Emily Cureton

Reporter

Emily Cureton is a reporter for GPB News.  Her background includes producing and hosting public radio, newspaper reporting and studying foreign languages. She's lived in New York, Texas, California and Oregon; spent time in Russia, and road-tripped through Mexico and Central America. She might help you finish that crossword puzzle, or get overly competitive during a friendly game of Scrabble. And when she's not enjoying the power of words: she's probably outside, sniffing around and greeting strangers with her best friend, Hank the cow dog.  

To reach her call: 404 - 685 - 2455 .

GPB News / Cindy Hill

When Tom Barton started working as a reporter in Savannah, the newsroom was filled with cigarette smoke and typewriters. Some 39 years later, the long-time opinion page editor is retiring. His last day with the Savannah Morning News is this week, January 5. We catch up with Barton about his career, and which stories made a difference.

Wikimedia Commons / Ken Lund.

Georgia lawmakers convene the second week of January. The Center for Public Integrity and The Associated Press recently analyzed financial disclosure reports from state legislators nationwide. They found many examples of legislators using their power to benefit personal interests.  We talk with Liz Whyte, reporter with the Center for Public Integrity. And James Salzer, who covers state politics for the Atlanta Journal Constitution.

Georgia lawmakers convene next week. The Center for Public Integrity and The Associated Press recently analyzed financial disclosure reports from state legislators nationwide. They found many examples of legislators using their power to benefit personal interests.  We talk with Liz Whyte, reporter with the Center for Public Integrity. And James Salzer, who covers state politics for the Atlanta Journal Constitution.

Kin Cheung / The Associated Press

A Texas-based bitcoin network called Coinsource has installed 18 new ATM machines in Atlanta. Now, if you wonder just what the heck bitcoin is then you’re not alone. We asked Emory University finance professor Tom Smith to help us break down what bitcoin means.

 

 

The U.S. ranks worst among economically developed countries in maternal deaths. According to the Centers for Disease Control and Prevention in Atlanta, at least 700 mothers die every year; and black women face the greatest risk. A recent investigation by ProPublica and NPR examines racial disparity in maternal deaths. We talk with NPR Special Correspondent Renee Montagne, who has reported in Atlanta for this series.

A show featuring producer Trevor Young’s favorite OST segments of 2017. Hosted by Celeste Headlee:

This summer, more than sixty bands flocked to Centennial Olympic Park in Atlanta for the fifth annual Shaky Knees Music Festival. Producer Trevor Young caught up with many musicians there, including rocker Ron Gallo. Gallo is best known for his philosophical musings and a care-free attitude. Trevor also spoke with Fantastic Negrito. The soulful artist was the first ever winner of NPR’s Tiny Desk Contest.

Mass shootings, volatile protests and major policy changes. Hurricane, after hurricane, after hurricane. And a solar eclipse that brought us together like never before in any living person’s lifetime. Yep, 2017 was a doozy. We take stock of the biggest news stories of the year, and the deeper conversations they sparked.

If you want to see theater in one of its most nerve-racking forms, look no further than actor Colin Mochrie. The comedian is best known for his role on the short-form improvisational comedy show "Whose Line Is It Anyway?" Mochrie has a richly deserved reputation for his skill at improvisation. We talked with him about his craft.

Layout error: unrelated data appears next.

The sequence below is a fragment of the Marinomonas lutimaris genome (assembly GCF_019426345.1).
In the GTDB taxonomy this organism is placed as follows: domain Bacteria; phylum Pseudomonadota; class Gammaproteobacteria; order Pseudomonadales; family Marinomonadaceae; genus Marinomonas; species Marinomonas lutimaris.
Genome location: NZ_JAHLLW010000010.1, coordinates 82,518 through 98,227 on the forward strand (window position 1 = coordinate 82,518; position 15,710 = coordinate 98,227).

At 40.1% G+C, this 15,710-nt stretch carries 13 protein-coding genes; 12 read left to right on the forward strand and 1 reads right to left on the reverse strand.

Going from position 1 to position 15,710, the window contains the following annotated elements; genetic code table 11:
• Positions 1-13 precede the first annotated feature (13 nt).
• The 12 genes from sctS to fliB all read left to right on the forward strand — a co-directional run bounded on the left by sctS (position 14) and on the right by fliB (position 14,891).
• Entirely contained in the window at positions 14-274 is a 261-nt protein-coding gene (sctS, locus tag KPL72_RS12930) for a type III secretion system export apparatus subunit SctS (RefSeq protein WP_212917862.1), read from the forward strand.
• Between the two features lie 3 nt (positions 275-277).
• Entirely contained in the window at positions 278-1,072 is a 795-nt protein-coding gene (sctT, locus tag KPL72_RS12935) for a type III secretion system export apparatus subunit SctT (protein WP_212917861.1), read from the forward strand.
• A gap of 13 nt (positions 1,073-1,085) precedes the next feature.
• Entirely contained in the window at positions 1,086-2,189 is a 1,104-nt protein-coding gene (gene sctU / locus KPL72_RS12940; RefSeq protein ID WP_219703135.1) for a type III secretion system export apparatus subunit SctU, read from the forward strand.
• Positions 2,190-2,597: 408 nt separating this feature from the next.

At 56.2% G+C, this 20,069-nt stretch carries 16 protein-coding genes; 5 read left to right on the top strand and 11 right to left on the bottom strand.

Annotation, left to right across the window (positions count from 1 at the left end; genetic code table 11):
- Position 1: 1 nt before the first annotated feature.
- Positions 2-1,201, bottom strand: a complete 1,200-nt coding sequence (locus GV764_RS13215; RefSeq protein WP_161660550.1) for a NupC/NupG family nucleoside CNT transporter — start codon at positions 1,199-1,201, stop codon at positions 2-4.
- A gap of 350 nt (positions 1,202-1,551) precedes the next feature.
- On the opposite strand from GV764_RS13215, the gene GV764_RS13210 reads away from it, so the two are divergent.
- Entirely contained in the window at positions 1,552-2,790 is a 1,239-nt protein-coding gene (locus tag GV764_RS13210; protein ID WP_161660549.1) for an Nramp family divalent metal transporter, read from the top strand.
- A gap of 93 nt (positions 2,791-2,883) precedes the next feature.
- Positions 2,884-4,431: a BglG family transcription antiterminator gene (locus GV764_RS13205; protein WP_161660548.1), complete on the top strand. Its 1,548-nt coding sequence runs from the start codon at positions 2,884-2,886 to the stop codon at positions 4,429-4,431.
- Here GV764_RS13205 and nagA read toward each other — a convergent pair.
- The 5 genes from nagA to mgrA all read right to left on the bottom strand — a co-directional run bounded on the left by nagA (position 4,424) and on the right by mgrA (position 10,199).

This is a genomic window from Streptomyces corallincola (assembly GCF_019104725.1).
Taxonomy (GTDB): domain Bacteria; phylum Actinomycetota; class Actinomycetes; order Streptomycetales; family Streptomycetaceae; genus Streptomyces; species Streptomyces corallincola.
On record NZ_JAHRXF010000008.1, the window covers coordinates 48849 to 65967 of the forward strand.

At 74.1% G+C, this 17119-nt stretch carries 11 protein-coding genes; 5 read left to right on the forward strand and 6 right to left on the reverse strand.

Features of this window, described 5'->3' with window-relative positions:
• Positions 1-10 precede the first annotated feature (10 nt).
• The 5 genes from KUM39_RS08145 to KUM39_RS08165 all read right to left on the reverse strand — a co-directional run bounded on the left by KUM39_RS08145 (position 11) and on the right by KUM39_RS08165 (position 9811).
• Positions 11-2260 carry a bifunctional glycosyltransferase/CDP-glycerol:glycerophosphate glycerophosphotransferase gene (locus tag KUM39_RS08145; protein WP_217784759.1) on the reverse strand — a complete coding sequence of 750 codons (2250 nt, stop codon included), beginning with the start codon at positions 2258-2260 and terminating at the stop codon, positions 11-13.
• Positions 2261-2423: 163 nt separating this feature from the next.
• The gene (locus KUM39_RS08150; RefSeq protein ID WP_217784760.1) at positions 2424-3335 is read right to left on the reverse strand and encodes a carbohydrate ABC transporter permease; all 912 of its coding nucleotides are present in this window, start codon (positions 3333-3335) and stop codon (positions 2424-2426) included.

The Georgia film industry is big business - $9.5 billion big in 2017. We spent the hour meeting the people who work on film and television projects that are produced in the state

 

“My Cousin Vinny” premiered 25 years ago to critical and popular acclaim. Filmed mostly in Monticello, Georgia, it tells the story of an inexperienced New York attorney who takes on the biggest case of his career --- a murder trial. We looked back on the film’s legacy with its director, Jonathan Lynn.

A show featuring OST’s best music segments of 2017. Hosted by Celeste Headlee:

We talk with singer and songwriter Rhiannon Giddens, who is best known as the lead vocalist for the folk band the Carolina Chocolate Drops. Her new solo album, “Freedom Highway,” tells the stories of oppressed African-Americans. We caught up with her ahead of a performance at the Variety Playhouse in May.

For the first time, Atlanta has a police officer dedicated to cases of animal cruelty. The position was created in October. And the first cop to fill the post is Senior Patrol Officer Amy Soelder. She’s a 22 year veteran of the force, and joins us in the studio.

Courtesy of Amy Soeldner

For the first time, Atlanta has a police officer dedicated to cases of animal cruelty. The position was created in October. And the first cop to fill the post is Senior Patrol Officer Amy Soelder. She’s a 22 year veteran of the force, and joins us in the studio.

Georgia educators are filing a class-action lawsuit against the state over retirement benefits. The state Department of Community Health changed a law in 2012, effectively reducing the subsidies of any retirees who were in the school system for less than five years. We talk about the controversy with James Salzer, reporter for the Atlanta Journal-Constitution.

Paul Sherman

A lot of people collect things, and in Paul Sherman’s family, that thing is campaign memorabilia. Paul’s new book is called “Look Away: Documenting Crude and Sexist Items From the Trump Campaign Trail.” It includes several pictures from rallies in Georgia. We recently caught up with three members of the Sherman family.

Pexels

#MeToo is not only a movement about sexual harassment. As Rebecca Traister put it in The Cut, it’s a reckoning for the way we work, and a call to change the power dynamics leading to sexual abuse.